Navigation Links
Study finds link between individual stress and adolescent obesity
Date:5/14/2009

AMES, Iowa -- Stress may indeed be a direct contributor to childhood obesity. That's according to a new Iowa State University study finding that increased levels of stress in adolescents are associated with a greater likelihood of them being overweight or obese.

The study of 1,011 adolescents (aged 10-15) and their mothers from low income families living in three cities -- Boston, Chicago and San Antonio -- was posted online by the Journal of Adolescent Health (http://www.jahonline.org/inpress) and will be published in its August issue. Forty-seven percent of the teens in the sample were overweight or obese, but that percentage increased to 56.2 percent among those who were impacted by four or more stressors.

"We found that an adolescent or youth who's more stressed -- caused by such things as having poor grades, mental health problems, more aggressive behavior, or doing more drugs and alcohol -- is also more likely to be overweight or obese," said lead author Brenda Lohman, an Iowa State assistant professor of human development and family studies (HDFS).

Susan Stewart, an ISU associate professor of sociology; and Steven Garasky, a professor of HDFS at Iowa State; joined Lohman on the research team. Former ISU faculty members Craig Gundersen, a member of the agricultural and consumer economics faculty at the University of Illinois; and Joey Eisenmann, a member of the kinesiology and pediatrics faculty at Michigan State University; also contributed to the study.

The study analyzes data obtained from the "Welfare, Children and Families: A Three-City Study" -- a six-year longitudinal investigation. Researchers measured the height and weight of the adolescents to determine their body mass index, which was subsequently used to determine weight status based on two widely used classification systems. Adolescent food insecurity status and individual, maternal and family stressors were also determined through interviews.

The five factors used to determine the individual stressor index for the adolescents were:

  • Academic problems
  • Consumption of drugs and alcohol
  • Depression or poor mental health levels
  • Acting out or aggressive behaviors
  • Lack of future orientation

The researchers wrote that the adolescents' relationship with stress and becoming overweight may be a result of biological (perturbed hypothalamic-pituitary-adrenal glands) as well as behavioral responses to stress, such as overeating and lack of exercise.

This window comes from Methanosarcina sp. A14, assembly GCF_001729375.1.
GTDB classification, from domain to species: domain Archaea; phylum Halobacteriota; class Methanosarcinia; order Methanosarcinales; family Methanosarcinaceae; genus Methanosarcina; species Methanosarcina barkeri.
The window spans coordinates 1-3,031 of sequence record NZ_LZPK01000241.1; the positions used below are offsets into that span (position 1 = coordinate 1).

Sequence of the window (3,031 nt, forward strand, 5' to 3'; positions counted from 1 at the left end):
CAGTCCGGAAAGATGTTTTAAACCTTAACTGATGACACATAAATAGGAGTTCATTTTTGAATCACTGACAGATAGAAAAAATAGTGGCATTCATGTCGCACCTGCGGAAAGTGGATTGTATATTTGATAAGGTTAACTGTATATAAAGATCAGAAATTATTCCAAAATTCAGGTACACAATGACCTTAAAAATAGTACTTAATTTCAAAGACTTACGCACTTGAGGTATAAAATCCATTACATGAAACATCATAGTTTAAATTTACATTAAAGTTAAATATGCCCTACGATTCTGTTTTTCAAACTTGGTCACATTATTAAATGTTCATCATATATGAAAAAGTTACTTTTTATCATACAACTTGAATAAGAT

"It could possibly be that the obesity is leading to these stressors too," Lohman said. "And so the work that we're doing right now looks at which one of these is really coming first: the stressors or the obesity. We know that it is cyclical and that all of these factors just compound on each other."

The study also found that a mother's stress, coupled with food insecurity in the household -- a situation in which an individual cannot access enough food to sustain active, healthy living -- contributes to a child's chances of becoming overweight or obese.

"In our past research, we did not find this association for older youth (ages 11-17), we only found it for young children (ages 3-10) who were in a house that had enough food or were food-secure," Lohman said. "But it may be that the adolescents are more cognitively aware of what's going on in the household and they take on their mothers' stress as well. This may be exacerbated in houses where there's not enough food."

While this study singles out mothers, fathers aren't immune to their child's weight status either.

"My own research focuses on fathers and shows that fathers, too, have an effect on children's eating habits and obesity," said Stewart, author of the book "Brave New Stepfamilies," who had another study posted by the Journal of Adolescent Health last month on nonresident father involvement and adolescent eating patterns.

"In our latest study, we found that kids who are involved with nonresident dads eat better -- more vegetables, less fast food," she said. "However, similar to the Lohman study, living with a single mom was associated with worse eating habits."